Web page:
Darton's Jorge Chirinos deals gets roughed up by Westerner Texas defender outside the goalbox during a physical, 3-0 win Wednesday in Albany, advancing the No. 1-seeded Cavs to the national semifinals Friday. (David Mann/Darton State College)
WHO: No. 1-ranked Darton State College men’s soccer team vs. No. 4 Tyler (Texas).
WHAT: NJCAA national tournament, semifinals.
WHEN: 5 p.m. Friday.
LIVE UPDATES: Go to twitter.com/AlbHeraldSports.
WATCH ONLINE: Go to ihigh.com/njcaatv.
ALBANY — Andrew Palumbo and Jowayne Laidley were being spit on, taunted and fouled every which way possible all throughout Wednesday’s game.
Turns out, it takes more than that to stop the Darton men’s soccer team and the Cavs’ two star forwards.
Despite being smothered by Western Texas’ defenders and double-teamed much of the afternoon, Palumbo scored twice and Laidley once to lead the Cavs to a 3-0 win in the final game of pool play in the NJCAA national tournament.
The victory kept the top-seeded Cavs (19-0) undefeated and advanced them to Friday’s semifinals, where they will play No. 4 seed Tyler (Texas) Junior College — a 3-0 winner Wednesday vs. Jefferson (Mo.) College — for a spot in Saturday’s championship game.
The Cavs stayed disciplined against No. 8 Western Texas (11-3), which had two players receive yellow cards and racked up 16 fouls. Palumbo said the opposing defenders not only man-marked him and Laidley, but they hurled insults and over-the-top fouls toward them all game.
“I think this was one of the dirtiest teams. But it’s expected because with the way we possess it, that’s how teams think they can throw us off,” Palumbo said. “But we showed (Wednesday) it doesn’t (throw us off).”
Darton coach Bart Sasnett credited his players for staying poised.
“I am impressed with the way our kids were disciplined and organized and didn’t get caught up in the unruliness or the fouling,” Sasnett said. “They are a disciplined group, and I am almost as pleased with that as I am with the win. This win means everything.”
A national title would mean even more, and the Cavs are now two wins away from the school’s first championship.
They rolled through Monday’s opener with a 3-1 win against No. 16 seed Western Wyoming, which was eliminated from the national tournament with a loss to Western Texas in penalty kicks Tuesday. It was Darton, however, that emerged from Pool A with a pair of dominating performances that leaves it the clear favorite heading into this weekend’s final games.
“It feels amazing, but we have to stay focused on the task at hand and that’s the semifinals,” Palumbo said. “I’m not even thinking about the finals. Whoever we play we know they are going to be good, so we have to come out strong and focused and play our best football.”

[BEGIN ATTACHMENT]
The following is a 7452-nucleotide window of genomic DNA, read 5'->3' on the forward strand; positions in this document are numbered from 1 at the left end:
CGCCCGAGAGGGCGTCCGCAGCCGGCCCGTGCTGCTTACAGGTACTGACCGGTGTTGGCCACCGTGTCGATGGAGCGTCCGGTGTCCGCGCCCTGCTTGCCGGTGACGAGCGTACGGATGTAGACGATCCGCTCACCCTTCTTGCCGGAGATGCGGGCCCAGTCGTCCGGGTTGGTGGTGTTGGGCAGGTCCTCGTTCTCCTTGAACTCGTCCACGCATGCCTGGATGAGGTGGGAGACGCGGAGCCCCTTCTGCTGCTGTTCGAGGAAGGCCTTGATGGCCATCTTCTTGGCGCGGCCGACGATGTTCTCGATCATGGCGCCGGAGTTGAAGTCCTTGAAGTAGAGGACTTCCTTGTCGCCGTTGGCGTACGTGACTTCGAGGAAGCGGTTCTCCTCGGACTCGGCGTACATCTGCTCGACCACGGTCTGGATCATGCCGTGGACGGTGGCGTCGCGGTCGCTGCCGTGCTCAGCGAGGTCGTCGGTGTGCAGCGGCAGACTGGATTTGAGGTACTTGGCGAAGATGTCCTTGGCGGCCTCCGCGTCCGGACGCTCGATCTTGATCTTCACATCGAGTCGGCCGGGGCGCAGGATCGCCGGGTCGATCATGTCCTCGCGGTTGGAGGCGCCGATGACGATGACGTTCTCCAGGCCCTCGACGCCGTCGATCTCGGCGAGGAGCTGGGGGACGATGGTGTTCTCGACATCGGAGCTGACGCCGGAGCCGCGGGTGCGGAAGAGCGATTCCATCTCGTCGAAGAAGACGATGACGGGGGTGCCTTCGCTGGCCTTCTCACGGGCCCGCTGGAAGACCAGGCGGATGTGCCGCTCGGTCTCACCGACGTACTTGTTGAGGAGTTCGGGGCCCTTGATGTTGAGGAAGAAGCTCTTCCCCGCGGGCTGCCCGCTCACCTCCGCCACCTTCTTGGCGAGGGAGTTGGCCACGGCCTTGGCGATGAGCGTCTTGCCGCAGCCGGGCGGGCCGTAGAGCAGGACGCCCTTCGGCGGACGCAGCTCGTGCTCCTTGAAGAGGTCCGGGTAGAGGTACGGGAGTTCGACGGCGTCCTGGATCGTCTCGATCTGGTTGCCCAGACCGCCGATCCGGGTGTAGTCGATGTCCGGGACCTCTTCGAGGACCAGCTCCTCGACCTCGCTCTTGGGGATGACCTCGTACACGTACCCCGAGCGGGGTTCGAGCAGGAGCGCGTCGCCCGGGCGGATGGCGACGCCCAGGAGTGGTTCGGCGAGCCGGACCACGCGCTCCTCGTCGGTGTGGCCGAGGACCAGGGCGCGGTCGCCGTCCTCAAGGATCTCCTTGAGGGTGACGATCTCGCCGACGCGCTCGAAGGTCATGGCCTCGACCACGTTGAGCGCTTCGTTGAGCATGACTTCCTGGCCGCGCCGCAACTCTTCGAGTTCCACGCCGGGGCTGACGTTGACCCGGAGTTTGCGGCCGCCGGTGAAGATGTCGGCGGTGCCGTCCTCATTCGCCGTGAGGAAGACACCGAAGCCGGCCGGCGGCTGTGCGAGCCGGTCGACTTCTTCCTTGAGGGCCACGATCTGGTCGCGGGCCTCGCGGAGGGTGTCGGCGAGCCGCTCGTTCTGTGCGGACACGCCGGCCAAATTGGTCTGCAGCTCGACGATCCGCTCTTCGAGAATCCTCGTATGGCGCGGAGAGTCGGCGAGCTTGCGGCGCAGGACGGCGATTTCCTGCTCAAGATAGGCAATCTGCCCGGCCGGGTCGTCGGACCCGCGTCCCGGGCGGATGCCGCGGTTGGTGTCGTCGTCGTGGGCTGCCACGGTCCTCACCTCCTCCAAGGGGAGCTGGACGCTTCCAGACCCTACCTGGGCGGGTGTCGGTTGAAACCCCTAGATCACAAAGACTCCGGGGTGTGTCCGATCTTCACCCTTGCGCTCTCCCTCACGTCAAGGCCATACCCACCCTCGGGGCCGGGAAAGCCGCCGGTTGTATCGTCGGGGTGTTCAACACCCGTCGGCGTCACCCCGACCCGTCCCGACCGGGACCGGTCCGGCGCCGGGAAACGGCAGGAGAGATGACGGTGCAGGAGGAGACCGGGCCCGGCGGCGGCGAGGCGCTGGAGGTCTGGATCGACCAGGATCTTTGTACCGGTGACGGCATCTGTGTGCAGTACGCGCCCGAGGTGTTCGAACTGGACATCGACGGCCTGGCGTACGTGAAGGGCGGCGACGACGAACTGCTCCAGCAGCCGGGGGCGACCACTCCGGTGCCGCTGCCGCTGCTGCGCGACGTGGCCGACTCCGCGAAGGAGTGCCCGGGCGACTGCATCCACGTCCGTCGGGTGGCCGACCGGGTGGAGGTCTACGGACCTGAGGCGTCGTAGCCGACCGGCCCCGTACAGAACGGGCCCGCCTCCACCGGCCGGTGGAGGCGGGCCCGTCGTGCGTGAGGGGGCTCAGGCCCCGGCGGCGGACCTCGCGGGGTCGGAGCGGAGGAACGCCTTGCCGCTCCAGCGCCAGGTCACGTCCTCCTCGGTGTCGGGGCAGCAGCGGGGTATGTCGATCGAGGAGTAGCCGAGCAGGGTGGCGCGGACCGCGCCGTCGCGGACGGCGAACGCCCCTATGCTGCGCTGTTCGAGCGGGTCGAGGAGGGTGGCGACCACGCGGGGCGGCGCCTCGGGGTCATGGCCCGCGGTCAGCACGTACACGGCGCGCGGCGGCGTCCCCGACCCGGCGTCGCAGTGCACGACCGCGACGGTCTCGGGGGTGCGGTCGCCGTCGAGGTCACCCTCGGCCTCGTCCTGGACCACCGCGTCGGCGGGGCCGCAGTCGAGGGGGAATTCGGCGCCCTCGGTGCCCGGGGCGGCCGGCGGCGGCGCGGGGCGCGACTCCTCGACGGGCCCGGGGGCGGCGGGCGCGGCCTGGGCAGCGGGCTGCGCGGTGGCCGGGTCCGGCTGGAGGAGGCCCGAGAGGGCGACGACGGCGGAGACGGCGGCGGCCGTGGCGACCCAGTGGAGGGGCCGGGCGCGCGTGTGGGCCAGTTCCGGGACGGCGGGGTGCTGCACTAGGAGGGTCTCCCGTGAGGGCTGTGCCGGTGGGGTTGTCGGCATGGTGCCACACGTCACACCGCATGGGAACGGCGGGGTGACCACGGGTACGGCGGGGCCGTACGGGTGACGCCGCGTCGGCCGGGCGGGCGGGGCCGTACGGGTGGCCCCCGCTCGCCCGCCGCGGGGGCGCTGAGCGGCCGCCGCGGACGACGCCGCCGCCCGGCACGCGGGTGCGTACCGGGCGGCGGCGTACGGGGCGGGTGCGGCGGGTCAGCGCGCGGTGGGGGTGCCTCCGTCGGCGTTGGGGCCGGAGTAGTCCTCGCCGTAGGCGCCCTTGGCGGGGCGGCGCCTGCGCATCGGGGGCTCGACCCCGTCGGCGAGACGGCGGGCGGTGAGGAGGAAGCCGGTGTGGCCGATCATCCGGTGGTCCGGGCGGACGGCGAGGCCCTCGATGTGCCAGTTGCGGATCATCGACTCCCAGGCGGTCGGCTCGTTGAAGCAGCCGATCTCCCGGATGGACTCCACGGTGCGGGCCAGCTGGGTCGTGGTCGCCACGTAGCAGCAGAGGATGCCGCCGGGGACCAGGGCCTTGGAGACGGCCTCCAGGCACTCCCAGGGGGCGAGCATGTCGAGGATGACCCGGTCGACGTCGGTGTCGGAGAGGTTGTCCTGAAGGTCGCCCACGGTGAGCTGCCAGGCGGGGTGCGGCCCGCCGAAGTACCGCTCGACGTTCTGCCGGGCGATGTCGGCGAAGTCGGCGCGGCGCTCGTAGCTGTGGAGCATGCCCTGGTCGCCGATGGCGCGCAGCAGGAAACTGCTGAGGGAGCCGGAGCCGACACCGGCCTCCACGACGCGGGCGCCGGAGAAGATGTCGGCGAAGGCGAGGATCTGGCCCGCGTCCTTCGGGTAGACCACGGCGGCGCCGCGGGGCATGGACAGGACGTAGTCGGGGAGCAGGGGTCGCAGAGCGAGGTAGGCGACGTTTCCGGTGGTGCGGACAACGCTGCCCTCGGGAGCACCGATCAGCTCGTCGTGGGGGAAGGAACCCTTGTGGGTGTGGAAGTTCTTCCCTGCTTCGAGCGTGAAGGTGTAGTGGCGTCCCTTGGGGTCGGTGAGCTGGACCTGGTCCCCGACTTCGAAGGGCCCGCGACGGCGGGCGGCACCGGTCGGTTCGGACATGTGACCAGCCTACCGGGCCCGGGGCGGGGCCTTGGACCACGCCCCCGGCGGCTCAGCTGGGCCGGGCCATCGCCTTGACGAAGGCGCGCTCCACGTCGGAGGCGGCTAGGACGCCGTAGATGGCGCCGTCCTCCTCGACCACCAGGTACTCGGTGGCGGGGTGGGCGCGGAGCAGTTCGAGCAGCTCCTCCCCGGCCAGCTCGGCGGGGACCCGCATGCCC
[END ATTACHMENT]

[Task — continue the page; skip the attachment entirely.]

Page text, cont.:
The Cavs took control of Wednesday’s game from the onset, controlling the ball as well as they controlled their emotions. They outshot Western Texas, 20-2, and didn’t allow the Westerners a single shot on goal.
Laidely, a sophomore from Orlando, Fla., fought through the Western Texas defense to score the game’s first goal in the 15th minute on an assist from Troy Tucker.
“It was the goal that set the momentum,” said Laidley, who leads the team — along with Palumbo — with 11 goals this season. “We had been working so hard all week, and it felt so good.”
Palumbo had been on a five-game scoreless streak entering Wednesday’s contest, but the sophomore from Fort Meyers, Fla., broke his slump eight minutes into the second half when he took a pass from Jorge Chirinos and slid a shot just inside the post.
He scored again with 59 seconds left in the game on an assist from Alejandro Garcia, a goal that felt extra sweet after working to shed Western Texas’ tight defense the entire game.
“They really found a way around it,” Sasnett said about Palumbo and Laidley being guarded so tightly. “It was hard, but they worked hard to find space. That’s what you have to do when you are man-marked.”
Palumbo, a grad of Bishop Verot Catholic High School, is used to the extra attention.
“I dealt with it in high school and college, especially in big games,” he said. “His whole objective is to throw me off my game and not let me score.”
It didn’t work.
And neither did rattling Darton’s discipline.
“That’s the thing that coach preaches before practice and before every game,” Palumbo said. “He tells us that we can’t lose our heads and that it’s unacceptable to get yellow cards. We have to stay disciplined because we don’t want to let the boss down.”